Mark Hellinger

Mark Hellinger

New York, New York County (Manhattan), New York, USA
Death 21 Dec 1947 (aged 44)
Hollywood, Los Angeles County, California, USA
Burial Sleepy Hollow, Westchester County, New York, USA
Memorial ID 470 · View Source
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Journalist, Screenwriter, Producer. He was born in Manhattan and had an unabashed love affair with the city that lasted his whole life. Kicked out of high school at 15, he started writing plays for the local stage but his dreams of theatrical glory were squelched after his Broadway debut, "None Are So Blind" (1923), closed after one performance. He then became a reporter for the tabloid The Daily News and, along with Damon Runyon and Walter Winchell, pioneered in covering New York's colorful Broadway beat. In his weekly column "About Town" (1925 to 1937) and the daily "Behind the News" (1928 to 1937), Hellinger interspersed news items and reviews with rather sentimental short stories about the area's hoodlums and would-be stars. Some of these tales were collected in the books "Moon Over Broadway" (1931), and "The Ten Million" (1934). Meanwhile he remained active in the theatre, writing sketches for the "Ziegfeld Follies of 1931" and the book of the musical "Hot-Cha!" (1932), though his plays went unstaged. Two of them were later made into successful films, "Night Court" (1932) and "Broadway Bill" (1934). Moving to Hollywood in 1937, Hellinger finally found his forte as a writer-producer at Warner Bros. and Fox. He wrote the original story for "The Roaring Twenties" (1939), fought to give Humphrey Bogart his first starring role in "High Sierra" (1941), and is credited with discovering Burt Lancaster. His other films include "Hell's Kitchen" (1939), "They Drive by Night" (1940), "Moontide" (1942), and "The Horn Blows at Midnight" (1945). In 1945 he formed his own independent company, releasing through Universal, and produced three top-notch crime dramas, "The Killers" (1946), "Brute Force" (1947), and "The Naked City" (1948); he also provided the famous narration for the latter ("There are eight million stories in the naked city..."), which was filmed on location in his beloved New York. A hard-drinking, chain-smoking workaholic, Hellinger died of a heart attack at 44. From 1949 to 1989 a Broadway theatre was named in his honor.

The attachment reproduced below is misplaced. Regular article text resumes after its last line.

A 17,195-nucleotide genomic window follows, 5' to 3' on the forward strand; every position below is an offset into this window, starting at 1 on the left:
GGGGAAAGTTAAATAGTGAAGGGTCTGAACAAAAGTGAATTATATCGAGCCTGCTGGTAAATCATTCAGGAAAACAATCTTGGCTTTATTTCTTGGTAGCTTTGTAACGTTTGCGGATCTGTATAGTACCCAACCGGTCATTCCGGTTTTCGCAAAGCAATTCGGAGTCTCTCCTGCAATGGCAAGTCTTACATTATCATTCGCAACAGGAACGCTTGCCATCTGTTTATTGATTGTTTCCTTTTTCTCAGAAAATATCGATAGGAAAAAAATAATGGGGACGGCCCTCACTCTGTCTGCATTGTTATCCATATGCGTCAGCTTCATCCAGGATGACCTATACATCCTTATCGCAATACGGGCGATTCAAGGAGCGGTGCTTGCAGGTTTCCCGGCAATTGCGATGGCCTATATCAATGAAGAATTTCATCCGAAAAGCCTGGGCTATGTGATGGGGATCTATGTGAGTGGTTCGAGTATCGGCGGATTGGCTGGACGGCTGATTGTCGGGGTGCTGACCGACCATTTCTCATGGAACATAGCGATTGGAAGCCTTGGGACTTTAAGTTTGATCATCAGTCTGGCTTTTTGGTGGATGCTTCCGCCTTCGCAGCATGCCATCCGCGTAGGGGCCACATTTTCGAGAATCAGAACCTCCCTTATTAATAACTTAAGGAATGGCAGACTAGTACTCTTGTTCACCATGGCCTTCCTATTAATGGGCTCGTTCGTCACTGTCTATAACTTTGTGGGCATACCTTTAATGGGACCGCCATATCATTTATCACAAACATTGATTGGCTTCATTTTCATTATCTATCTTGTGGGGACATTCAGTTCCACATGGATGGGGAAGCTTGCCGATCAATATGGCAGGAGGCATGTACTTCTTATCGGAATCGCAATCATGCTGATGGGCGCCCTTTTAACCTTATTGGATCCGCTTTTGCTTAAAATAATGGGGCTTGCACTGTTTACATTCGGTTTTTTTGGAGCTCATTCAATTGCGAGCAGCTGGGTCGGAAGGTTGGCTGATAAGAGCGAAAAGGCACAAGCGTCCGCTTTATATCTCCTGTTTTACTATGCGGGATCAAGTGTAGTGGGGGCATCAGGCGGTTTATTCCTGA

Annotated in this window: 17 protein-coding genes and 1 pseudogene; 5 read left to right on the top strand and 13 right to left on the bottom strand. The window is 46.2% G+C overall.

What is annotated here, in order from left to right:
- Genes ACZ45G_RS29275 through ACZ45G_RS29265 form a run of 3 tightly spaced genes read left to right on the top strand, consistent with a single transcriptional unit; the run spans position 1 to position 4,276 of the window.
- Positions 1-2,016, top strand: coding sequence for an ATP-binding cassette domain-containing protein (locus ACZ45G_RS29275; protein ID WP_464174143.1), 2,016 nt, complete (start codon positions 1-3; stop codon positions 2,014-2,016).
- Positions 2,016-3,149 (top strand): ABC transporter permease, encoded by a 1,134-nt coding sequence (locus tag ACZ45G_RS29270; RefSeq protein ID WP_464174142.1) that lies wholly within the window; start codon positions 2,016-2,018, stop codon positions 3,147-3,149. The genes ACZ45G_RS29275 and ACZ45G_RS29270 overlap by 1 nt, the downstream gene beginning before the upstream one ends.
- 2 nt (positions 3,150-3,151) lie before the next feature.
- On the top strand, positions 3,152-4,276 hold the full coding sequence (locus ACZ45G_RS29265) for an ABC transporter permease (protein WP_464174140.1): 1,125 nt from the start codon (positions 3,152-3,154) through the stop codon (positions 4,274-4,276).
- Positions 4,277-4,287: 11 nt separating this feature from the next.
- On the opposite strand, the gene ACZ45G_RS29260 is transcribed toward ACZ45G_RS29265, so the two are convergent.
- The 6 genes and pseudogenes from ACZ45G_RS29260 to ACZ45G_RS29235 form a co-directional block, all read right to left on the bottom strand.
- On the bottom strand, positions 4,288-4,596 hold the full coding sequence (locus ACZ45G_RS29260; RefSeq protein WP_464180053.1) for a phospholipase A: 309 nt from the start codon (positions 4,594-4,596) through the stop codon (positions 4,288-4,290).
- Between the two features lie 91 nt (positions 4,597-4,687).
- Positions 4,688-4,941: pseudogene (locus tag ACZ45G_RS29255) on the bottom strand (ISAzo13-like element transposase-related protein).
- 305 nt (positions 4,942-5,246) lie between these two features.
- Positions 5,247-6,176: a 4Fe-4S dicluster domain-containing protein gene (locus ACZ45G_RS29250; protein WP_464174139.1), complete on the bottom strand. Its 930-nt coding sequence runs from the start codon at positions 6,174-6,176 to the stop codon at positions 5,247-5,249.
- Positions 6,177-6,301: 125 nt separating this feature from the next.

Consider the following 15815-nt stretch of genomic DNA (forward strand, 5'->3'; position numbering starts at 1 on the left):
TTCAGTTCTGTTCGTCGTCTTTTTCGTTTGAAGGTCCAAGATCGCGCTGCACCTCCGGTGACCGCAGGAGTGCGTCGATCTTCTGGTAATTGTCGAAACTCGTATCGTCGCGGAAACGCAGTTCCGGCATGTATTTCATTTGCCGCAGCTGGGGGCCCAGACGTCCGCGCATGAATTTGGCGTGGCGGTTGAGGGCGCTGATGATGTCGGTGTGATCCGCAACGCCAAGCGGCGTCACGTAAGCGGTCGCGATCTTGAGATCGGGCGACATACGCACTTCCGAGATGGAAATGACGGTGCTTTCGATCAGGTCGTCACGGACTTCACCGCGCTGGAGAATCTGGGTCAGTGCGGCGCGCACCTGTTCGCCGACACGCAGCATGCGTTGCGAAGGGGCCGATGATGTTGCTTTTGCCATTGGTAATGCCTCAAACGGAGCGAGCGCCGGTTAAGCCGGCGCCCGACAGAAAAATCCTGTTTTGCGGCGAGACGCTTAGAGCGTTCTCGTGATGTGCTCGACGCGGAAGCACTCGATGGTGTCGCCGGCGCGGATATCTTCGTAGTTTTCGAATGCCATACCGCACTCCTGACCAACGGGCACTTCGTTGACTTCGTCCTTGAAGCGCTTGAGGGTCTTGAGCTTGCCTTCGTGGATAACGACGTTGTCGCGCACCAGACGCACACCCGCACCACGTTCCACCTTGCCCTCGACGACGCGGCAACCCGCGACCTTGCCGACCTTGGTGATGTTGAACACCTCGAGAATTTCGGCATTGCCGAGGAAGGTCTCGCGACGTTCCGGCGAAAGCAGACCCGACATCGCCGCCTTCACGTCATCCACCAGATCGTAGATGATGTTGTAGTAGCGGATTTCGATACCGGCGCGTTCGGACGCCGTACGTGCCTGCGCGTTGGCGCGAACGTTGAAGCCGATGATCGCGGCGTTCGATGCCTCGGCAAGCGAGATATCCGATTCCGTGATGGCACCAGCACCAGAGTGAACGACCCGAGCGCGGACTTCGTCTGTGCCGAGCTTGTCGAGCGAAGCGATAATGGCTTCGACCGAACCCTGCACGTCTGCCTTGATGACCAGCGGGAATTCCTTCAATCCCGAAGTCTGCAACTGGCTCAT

Bio by: Bobb Edwards

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  • Maintained by: Find a Grave
  • Added: 31 Dec 2000
  • Find a Grave Memorial 470
  • Find a Grave, database and images ( : accessed ), memorial page for Mark Hellinger (21 Mar 1903–21 Dec 1947), Find a Grave Memorial no. 470, citing Sleepy Hollow Cemetery, Sleepy Hollow, Westchester County, New York, USA ; Maintained by Find A Grave .